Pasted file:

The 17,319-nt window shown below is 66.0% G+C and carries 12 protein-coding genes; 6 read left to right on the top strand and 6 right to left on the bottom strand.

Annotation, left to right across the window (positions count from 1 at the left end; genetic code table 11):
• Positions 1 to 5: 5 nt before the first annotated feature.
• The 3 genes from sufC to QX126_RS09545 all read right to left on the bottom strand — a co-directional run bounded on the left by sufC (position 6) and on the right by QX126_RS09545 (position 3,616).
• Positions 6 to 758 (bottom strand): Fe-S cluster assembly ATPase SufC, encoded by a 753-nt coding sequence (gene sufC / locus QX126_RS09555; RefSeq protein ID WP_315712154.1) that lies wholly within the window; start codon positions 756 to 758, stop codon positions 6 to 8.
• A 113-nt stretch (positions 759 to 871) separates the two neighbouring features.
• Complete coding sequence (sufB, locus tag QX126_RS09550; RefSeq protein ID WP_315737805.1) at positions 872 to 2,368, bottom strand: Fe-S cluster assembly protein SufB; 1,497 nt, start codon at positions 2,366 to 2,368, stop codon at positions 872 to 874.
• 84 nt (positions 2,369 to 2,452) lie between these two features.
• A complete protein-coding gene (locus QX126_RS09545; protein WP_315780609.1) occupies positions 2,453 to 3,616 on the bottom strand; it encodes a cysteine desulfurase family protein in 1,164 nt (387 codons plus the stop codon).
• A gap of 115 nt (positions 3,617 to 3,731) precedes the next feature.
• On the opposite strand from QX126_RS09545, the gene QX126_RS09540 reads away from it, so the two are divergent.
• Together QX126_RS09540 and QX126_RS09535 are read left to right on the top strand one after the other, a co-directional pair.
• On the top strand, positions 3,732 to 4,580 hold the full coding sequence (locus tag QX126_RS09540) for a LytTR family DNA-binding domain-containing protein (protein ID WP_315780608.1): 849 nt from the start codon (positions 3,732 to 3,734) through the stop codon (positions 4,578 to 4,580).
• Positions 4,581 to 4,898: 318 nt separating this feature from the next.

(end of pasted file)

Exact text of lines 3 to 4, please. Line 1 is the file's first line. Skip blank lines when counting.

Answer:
• Positions 1 to 5: 5 nt before the first annotated feature.
• The 3 genes from sufC to QX126_RS09545 all read right to left on the bottom strand — a co-directional run bounded on the left by sufC (position 6) and on the right by QX126_RS09545 (position 3,616).